exist can be called with one argument (a string) to test if that specific name is known and available in MATLAB in any form. If we program carefully and check the output result of exist, then we can be sure we know whether we are dealing with a MATLAB variable, a Simulink model, etc.
I often see user's calling exist with a single input argument, a name. This answers whether or not that name is somehow in the MATLAB environment. Very often, however, we really want more specific information, such as whether or not that name refers to a variable. A careful check of the output value (not just >0) can supply this information, though I rarely see code check for this.
Using the two input syntax for exist, we are able to write code that is both more robust, more readable, and frequently more efficient.
For example, if we have a program in which we ask the user to type in a variable name to process, we may then want to verify that the variable exists or else prompt the user again for a valid variable name. To do so, we might write code like this:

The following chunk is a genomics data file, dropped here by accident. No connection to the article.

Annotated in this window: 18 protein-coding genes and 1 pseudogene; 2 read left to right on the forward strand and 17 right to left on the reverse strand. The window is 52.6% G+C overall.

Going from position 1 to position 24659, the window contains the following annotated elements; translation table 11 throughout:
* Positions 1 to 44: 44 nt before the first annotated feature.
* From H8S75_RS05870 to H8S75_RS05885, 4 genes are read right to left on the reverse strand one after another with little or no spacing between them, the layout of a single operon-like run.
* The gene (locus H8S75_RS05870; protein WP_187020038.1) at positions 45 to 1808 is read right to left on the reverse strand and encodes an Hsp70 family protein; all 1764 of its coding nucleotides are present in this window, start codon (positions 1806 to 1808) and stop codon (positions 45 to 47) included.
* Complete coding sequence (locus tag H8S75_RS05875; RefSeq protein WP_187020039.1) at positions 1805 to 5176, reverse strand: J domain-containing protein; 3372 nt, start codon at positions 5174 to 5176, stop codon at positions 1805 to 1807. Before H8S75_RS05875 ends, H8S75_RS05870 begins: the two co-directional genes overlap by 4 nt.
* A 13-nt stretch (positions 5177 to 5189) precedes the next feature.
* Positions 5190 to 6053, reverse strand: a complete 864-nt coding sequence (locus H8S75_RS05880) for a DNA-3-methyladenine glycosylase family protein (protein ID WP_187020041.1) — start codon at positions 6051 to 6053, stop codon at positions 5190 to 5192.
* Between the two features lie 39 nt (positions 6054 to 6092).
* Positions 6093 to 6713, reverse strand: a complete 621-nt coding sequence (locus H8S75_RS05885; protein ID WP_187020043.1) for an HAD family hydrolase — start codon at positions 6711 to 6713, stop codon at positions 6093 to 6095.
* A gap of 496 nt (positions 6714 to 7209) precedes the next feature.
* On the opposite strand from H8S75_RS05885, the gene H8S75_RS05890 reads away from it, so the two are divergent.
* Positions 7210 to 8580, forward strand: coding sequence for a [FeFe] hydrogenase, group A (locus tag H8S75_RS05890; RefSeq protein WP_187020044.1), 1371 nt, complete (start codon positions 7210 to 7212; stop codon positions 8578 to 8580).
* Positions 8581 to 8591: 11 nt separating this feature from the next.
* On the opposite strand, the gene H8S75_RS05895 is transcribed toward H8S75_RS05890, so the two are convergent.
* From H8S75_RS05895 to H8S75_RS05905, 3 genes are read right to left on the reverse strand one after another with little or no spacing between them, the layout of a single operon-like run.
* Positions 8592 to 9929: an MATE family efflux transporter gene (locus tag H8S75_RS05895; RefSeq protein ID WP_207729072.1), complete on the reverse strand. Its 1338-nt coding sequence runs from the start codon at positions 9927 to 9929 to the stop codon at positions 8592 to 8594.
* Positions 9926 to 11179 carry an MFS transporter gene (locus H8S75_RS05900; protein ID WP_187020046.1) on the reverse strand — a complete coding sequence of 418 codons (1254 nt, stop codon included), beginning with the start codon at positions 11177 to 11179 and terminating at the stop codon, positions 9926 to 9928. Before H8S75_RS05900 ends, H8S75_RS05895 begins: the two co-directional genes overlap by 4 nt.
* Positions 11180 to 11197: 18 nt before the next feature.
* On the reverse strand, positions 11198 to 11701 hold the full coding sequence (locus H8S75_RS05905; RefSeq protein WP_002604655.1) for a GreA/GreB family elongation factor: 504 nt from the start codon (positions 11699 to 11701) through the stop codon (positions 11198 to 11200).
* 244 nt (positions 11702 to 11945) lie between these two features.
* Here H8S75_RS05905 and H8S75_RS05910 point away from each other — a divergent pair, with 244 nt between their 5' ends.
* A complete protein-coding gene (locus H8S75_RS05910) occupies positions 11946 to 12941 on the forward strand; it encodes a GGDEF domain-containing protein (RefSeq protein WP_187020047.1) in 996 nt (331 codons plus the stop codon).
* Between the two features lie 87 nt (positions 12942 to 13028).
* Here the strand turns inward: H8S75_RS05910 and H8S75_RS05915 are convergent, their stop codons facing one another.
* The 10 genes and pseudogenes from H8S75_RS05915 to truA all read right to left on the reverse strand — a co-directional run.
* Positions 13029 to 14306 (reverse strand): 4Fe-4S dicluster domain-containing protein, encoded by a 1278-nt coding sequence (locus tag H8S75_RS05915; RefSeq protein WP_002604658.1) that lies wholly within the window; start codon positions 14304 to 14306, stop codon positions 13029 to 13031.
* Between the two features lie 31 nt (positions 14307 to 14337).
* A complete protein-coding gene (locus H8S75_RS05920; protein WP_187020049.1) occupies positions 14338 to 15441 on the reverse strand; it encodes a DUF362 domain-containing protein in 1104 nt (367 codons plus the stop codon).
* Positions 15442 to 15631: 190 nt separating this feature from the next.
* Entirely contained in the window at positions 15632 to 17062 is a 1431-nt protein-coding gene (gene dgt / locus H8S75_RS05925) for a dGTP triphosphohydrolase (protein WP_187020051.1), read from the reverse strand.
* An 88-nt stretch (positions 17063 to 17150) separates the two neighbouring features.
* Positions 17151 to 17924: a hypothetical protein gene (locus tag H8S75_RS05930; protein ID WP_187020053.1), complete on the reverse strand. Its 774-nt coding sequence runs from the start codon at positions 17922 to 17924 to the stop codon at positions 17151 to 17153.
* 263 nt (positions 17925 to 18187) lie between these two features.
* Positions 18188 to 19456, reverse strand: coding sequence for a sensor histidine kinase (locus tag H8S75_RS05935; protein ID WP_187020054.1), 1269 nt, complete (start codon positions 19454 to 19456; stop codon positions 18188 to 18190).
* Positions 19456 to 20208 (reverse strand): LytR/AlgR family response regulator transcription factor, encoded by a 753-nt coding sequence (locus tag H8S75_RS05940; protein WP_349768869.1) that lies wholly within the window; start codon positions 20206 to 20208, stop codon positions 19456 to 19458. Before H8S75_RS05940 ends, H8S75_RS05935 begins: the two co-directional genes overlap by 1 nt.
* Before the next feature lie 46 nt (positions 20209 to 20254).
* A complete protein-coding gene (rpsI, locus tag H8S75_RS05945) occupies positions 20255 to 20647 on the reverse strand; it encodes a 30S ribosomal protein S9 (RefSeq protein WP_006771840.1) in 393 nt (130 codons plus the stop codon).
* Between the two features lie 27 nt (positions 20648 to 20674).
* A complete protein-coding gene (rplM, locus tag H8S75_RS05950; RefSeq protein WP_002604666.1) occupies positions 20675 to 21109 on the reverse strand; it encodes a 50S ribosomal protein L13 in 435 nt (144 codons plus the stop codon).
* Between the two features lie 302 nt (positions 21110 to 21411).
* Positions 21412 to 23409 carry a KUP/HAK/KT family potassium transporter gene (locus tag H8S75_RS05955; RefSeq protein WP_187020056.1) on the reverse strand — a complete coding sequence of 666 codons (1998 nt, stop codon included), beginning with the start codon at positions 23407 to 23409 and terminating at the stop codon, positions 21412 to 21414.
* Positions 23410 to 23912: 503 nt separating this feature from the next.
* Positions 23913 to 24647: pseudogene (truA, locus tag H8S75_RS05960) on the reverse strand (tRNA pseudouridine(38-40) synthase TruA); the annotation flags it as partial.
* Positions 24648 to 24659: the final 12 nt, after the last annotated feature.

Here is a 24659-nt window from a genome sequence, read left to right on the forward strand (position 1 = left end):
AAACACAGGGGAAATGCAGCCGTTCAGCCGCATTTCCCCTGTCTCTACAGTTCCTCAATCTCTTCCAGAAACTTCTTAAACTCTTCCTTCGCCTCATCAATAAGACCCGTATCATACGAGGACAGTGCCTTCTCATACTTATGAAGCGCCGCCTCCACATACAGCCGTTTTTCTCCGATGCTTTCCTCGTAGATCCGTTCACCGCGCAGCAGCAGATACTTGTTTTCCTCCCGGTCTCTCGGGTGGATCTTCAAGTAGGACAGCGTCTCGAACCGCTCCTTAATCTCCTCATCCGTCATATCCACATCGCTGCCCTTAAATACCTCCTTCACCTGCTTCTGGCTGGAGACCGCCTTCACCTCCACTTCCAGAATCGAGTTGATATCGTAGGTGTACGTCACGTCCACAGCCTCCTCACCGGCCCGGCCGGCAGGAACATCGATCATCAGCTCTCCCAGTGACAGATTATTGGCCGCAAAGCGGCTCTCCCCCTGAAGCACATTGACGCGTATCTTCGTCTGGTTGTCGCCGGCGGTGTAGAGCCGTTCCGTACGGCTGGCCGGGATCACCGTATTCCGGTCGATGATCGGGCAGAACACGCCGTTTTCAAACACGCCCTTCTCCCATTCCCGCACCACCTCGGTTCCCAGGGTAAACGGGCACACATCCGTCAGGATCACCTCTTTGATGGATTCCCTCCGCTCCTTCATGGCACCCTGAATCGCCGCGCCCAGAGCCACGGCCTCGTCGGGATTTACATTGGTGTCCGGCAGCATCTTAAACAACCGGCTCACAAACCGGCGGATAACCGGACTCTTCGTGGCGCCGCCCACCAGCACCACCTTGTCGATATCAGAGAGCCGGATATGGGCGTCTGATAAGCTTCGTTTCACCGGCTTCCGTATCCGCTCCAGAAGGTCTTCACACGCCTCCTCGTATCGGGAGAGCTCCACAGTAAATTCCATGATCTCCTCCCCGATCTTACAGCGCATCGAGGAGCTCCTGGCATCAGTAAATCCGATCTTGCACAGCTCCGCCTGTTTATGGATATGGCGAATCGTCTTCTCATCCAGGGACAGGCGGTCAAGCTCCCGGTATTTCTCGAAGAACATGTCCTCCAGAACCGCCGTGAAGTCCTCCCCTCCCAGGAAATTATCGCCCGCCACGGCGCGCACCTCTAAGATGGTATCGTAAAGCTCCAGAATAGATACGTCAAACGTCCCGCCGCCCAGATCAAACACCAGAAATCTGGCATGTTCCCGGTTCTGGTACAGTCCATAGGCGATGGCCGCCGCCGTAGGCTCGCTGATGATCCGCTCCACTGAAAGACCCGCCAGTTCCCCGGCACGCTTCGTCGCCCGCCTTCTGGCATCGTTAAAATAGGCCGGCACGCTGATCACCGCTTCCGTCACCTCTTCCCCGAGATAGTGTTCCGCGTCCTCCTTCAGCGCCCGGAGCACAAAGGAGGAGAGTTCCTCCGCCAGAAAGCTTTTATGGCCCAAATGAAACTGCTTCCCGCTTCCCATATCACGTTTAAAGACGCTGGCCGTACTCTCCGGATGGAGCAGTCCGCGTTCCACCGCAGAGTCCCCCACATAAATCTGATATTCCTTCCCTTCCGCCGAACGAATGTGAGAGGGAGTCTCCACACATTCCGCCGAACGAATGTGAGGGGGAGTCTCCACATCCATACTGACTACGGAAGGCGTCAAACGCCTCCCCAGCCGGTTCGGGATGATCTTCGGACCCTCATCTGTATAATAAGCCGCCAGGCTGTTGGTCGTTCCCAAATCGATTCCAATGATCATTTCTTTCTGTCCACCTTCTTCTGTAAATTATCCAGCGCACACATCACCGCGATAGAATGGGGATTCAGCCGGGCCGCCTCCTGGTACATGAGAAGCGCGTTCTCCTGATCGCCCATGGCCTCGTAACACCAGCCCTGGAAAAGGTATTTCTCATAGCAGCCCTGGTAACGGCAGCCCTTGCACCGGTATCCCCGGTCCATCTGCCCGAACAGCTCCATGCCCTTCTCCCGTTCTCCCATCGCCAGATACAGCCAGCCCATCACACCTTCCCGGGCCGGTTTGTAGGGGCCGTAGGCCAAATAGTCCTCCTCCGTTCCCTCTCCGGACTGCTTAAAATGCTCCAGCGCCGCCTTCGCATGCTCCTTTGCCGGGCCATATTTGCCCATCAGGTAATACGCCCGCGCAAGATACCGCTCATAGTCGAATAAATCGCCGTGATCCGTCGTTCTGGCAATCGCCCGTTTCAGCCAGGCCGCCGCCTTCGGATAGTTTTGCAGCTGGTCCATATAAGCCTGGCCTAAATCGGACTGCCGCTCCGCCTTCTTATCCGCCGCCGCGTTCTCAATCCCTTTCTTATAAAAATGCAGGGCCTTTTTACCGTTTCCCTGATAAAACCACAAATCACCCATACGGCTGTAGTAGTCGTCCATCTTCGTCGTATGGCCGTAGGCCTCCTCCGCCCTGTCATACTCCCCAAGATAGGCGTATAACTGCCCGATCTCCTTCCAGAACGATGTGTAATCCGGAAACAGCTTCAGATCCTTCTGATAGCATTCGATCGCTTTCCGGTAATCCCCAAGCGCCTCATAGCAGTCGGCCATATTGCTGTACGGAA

varname = ''; while isempty(varname) varname = input('Which variable would you like to process?','s'); if ~exist(varname,'var') varname = ''; end end
When we run this code, since we are only checking for variables, MATLAB does not need to go look on the file system for all the other possible items MATLAB might be interested in such as M-Files, etc. This can result in a tremendous speed gain! And, by confining the search to variables, the code is more robust since it can't get misled if the name refers to an M-File.